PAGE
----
Friday, November 30, 2018


In the series, The Widows of Wildcat Ridge, set in the Uinta Mountains, there is an occasional reference made to concerns about coming in contact with the Utes of the nearby Ute Reservation.They would actually be the Northern Ute.

The Utes are actually made of twelve major bands. The people and their culture and are among the Great Basin classification of Indigenous People. They have lived in the regions of present-day Utah and Colorado for centuries, hunting, fishing and gathering food. In addition to their home regions within Colorado and Utah, their hunting grounds extended into Wyoming, Oklahoma, and New Mexico. They had sacred grounds outside of their home domain that were also visited seasonally. Spiritual and ceremonial practices were observed by the Utes.

The origin of the word Ute is unknown, but Yuta was first used in Spanish documents. The Utes self-designation is based upon nuuchi-u, meaning the people.

The Utes are part of the Numic language group Ute people are from the Southern subdivision of the Numic-speaking branch of theUto-Aztecan language family, which are found almost entirely in the Western United States and Mexico. It includes both the Colorado River Numic language (Uto) dialect chain that stretches from southeastern California, along the Colorado River to Colorado and the Nahuan languages (Aztecan) of Mexico.

The history of the Ute Mountain Ute Tribe is dominated by a long process of territory contraction and cession. Prior to contact with Europeans, the Ute people inhabited a vast expanse that included much of present-day Utah, Colorado, and northern New Mexico. They are generally believed to have first appeared as a distinct people in AD 1000–1200 in the southern part of the Great Basin, an area roughly located in eastern California and southern Nevada. The Ute people migrated to the Four Corners region by 1300, from where they continued to disperse across Colorado’s Rocky Mountains over the next two centuries.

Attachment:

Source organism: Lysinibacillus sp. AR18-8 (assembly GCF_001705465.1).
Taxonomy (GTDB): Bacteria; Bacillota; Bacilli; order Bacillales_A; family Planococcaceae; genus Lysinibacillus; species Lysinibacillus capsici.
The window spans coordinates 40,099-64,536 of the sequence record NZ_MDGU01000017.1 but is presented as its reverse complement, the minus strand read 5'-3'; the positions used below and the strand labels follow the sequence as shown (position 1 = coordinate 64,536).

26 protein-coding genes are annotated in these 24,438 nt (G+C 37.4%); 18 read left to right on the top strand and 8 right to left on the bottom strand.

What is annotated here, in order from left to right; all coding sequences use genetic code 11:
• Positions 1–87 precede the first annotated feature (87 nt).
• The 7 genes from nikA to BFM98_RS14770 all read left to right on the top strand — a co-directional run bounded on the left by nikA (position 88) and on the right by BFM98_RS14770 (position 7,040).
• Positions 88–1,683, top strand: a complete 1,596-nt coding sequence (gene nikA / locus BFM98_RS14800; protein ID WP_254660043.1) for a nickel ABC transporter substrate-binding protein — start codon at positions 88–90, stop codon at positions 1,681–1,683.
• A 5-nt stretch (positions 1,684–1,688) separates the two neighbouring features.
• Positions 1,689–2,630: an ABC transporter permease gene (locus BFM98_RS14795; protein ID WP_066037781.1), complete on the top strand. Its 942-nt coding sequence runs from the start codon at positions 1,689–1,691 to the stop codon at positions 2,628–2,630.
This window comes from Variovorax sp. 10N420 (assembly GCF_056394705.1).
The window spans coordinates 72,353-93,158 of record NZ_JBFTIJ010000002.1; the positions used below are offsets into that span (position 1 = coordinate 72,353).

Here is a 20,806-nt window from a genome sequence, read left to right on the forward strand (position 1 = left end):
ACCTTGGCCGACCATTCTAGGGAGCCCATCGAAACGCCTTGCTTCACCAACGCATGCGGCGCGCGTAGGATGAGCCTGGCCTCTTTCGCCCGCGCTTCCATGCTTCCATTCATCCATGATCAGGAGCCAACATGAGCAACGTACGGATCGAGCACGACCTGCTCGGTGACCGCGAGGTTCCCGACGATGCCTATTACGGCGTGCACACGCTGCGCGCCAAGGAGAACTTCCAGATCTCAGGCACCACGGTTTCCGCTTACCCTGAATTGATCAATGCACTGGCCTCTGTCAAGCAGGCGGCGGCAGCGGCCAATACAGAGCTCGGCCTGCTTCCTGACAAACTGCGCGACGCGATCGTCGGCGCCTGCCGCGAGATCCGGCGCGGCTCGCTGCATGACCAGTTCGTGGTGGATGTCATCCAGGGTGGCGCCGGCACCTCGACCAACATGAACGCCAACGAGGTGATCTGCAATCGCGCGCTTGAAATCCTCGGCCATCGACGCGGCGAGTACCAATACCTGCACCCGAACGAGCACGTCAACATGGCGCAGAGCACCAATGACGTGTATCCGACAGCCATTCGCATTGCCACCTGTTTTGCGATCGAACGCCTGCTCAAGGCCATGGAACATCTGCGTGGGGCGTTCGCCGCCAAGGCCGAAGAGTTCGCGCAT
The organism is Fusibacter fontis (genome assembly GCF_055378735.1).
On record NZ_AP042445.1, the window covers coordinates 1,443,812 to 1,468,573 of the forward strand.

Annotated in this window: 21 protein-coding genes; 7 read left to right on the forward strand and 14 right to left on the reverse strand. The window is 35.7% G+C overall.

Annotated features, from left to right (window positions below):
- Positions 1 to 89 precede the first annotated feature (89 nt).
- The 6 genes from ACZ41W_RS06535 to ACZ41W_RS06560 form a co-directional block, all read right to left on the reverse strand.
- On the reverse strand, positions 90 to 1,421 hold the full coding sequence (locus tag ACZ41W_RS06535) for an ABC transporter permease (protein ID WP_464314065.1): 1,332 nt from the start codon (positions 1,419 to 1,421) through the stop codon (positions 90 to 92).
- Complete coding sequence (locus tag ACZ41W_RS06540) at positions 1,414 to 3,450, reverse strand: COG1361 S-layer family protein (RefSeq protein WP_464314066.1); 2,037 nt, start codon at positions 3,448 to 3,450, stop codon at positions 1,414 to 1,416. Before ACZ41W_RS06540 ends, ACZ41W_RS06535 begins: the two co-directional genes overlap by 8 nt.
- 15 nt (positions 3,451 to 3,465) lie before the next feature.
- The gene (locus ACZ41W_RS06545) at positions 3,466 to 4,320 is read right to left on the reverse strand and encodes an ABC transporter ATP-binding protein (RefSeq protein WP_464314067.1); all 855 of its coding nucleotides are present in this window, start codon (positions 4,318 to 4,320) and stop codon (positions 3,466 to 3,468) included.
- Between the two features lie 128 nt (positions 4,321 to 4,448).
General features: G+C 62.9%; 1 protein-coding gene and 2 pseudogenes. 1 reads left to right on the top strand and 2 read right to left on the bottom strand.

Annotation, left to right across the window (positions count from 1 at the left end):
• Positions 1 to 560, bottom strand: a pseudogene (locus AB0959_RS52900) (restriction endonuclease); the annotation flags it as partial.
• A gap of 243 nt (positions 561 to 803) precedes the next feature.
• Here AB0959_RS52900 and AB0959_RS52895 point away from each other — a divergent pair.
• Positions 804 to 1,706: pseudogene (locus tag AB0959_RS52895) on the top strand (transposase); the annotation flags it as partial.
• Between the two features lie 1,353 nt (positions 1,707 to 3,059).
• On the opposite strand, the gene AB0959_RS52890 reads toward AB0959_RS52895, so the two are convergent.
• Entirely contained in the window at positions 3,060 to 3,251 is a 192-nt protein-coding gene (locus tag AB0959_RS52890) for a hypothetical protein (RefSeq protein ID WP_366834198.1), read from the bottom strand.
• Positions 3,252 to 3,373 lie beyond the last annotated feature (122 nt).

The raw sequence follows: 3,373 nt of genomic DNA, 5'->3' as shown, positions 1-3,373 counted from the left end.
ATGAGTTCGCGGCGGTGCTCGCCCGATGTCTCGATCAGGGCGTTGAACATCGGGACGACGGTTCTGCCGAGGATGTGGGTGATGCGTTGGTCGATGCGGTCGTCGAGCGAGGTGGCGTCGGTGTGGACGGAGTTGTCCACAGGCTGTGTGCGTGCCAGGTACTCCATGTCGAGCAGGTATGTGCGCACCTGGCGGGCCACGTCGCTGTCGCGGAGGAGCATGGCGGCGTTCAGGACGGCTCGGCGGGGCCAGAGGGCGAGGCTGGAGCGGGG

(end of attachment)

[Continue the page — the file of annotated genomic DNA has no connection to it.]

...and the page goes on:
There were twelve historic bands of Utes whose culture was influenced by neighboring Native Americans. Although they generally operated in family groups for hunting and gathering, they came together for ceremonies and trading. The Utes also traded with other Native American tribes and Puebloans.

Photo by Mathew Brady
In 1880, Chief Ouray and other Utes traveled to Washington. D.C. to negotiate a treaty that would result in the removal of the White River and Tabeguache Utes from Colorado to the Uintah Basin in present day Utah. Chief Ouray died at age 47 shortly after this trip. Seated from left to right: Chief Ignacio of the Southern Utes, Carl Shurz, Secretary of the Interior, Chief Ouray and his wife, Chipeta. Standing are Woretsiz and General Charles Adams. This photo was shot in Washington, D.C. in 1880 when a delegation of Ute Indians traveled to Washington to negotiate a treaty with the U.S. government.

Ute reservations as of 1868
Here is a basic timeline of the interaction between the Northern Utes and the United States government during the time period of the series: